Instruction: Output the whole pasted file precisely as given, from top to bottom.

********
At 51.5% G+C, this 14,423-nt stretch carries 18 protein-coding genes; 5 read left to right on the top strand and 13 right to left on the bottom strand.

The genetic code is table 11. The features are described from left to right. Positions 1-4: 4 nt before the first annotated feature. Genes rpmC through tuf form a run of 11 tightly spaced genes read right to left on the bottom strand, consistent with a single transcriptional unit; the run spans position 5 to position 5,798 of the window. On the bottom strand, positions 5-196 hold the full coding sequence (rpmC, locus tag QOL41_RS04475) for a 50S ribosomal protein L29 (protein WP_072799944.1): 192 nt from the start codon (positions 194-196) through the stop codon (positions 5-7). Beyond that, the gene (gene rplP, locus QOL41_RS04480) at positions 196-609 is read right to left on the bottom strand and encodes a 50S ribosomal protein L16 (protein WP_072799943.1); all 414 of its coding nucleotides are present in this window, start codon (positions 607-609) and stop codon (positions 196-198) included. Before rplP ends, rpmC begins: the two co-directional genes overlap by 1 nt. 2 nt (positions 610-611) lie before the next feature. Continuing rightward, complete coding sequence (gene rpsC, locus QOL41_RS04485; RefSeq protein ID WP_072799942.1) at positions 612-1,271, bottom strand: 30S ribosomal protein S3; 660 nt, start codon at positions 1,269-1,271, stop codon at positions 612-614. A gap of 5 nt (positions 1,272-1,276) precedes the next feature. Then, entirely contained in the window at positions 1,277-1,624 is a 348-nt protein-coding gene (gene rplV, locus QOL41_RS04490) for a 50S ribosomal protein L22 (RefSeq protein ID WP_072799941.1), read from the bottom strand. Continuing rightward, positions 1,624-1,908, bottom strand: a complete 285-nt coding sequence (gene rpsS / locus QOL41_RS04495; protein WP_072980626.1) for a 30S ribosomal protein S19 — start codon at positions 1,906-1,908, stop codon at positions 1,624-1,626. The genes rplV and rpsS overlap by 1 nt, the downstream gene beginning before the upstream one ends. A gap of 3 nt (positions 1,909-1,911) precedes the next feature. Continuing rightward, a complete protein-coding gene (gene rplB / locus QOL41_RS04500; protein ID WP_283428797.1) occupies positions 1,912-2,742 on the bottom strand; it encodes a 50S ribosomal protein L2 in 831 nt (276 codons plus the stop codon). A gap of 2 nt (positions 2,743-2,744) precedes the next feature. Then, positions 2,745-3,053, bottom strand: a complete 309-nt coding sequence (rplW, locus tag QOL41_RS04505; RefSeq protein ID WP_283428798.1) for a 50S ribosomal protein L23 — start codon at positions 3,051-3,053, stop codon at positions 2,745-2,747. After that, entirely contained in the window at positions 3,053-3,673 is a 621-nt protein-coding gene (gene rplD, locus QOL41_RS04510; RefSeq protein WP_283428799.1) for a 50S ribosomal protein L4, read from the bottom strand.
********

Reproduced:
At 51.5% G+C, this 14,423-nt stretch carries 18 protein-coding genes; 5 read left to right on the top strand and 13 right to left on the bottom strand.

The genetic code is table 11. The features are described from left to right. Positions 1-4: 4 nt before the first annotated feature. Genes rpmC through tuf form a run of 11 tightly spaced genes read right to left on the bottom strand, consistent with a single transcriptional unit; the run spans position 5 to position 5,798 of the window. On the bottom strand, positions 5-196 hold the full coding sequence (rpmC, locus tag QOL41_RS04475) for a 50S ribosomal protein L29 (protein WP_072799944.1): 192 nt from the start codon (positions 194-196) through the stop codon (positions 5-7). Beyond that, the gene (gene rplP, locus QOL41_RS04480) at positions 196-609 is read right to left on the bottom strand and encodes a 50S ribosomal protein L16 (protein WP_072799943.1); all 414 of its coding nucleotides are present in this window, start codon (positions 607-609) and stop codon (positions 196-198) included. Before rplP ends, rpmC begins: the two co-directional genes overlap by 1 nt. 2 nt (positions 610-611) lie before the next feature. Continuing rightward, complete coding sequence (gene rpsC, locus QOL41_RS04485; RefSeq protein ID WP_072799942.1) at positions 612-1,271, bottom strand: 30S ribosomal protein S3; 660 nt, start codon at positions 1,269-1,271, stop codon at positions 612-614. A gap of 5 nt (positions 1,272-1,276) precedes the next feature. Then, entirely contained in the window at positions 1,277-1,624 is a 348-nt protein-coding gene (gene rplV, locus QOL41_RS04490) for a 50S ribosomal protein L22 (RefSeq protein ID WP_072799941.1), read from the bottom strand. Continuing rightward, positions 1,624-1,908, bottom strand: a complete 285-nt coding sequence (gene rpsS / locus QOL41_RS04495; protein WP_072980626.1) for a 30S ribosomal protein S19 — start codon at positions 1,906-1,908, stop codon at positions 1,624-1,626. The genes rplV and rpsS overlap by 1 nt, the downstream gene beginning before the upstream one ends. A gap of 3 nt (positions 1,909-1,911) precedes the next feature. Continuing rightward, a complete protein-coding gene (gene rplB / locus QOL41_RS04500; protein ID WP_283428797.1) occupies positions 1,912-2,742 on the bottom strand; it encodes a 50S ribosomal protein L2 in 831 nt (276 codons plus the stop codon). A gap of 2 nt (positions 2,743-2,744) precedes the next feature. Then, positions 2,745-3,053, bottom strand: a complete 309-nt coding sequence (rplW, locus tag QOL41_RS04505; RefSeq protein ID WP_283428798.1) for a 50S ribosomal protein L23 — start codon at positions 3,051-3,053, stop codon at positions 2,745-2,747. After that, entirely contained in the window at positions 3,053-3,673 is a 621-nt protein-coding gene (gene rplD, locus QOL41_RS04510; RefSeq protein WP_283428799.1) for a 50S ribosomal protein L4, read from the bottom strand.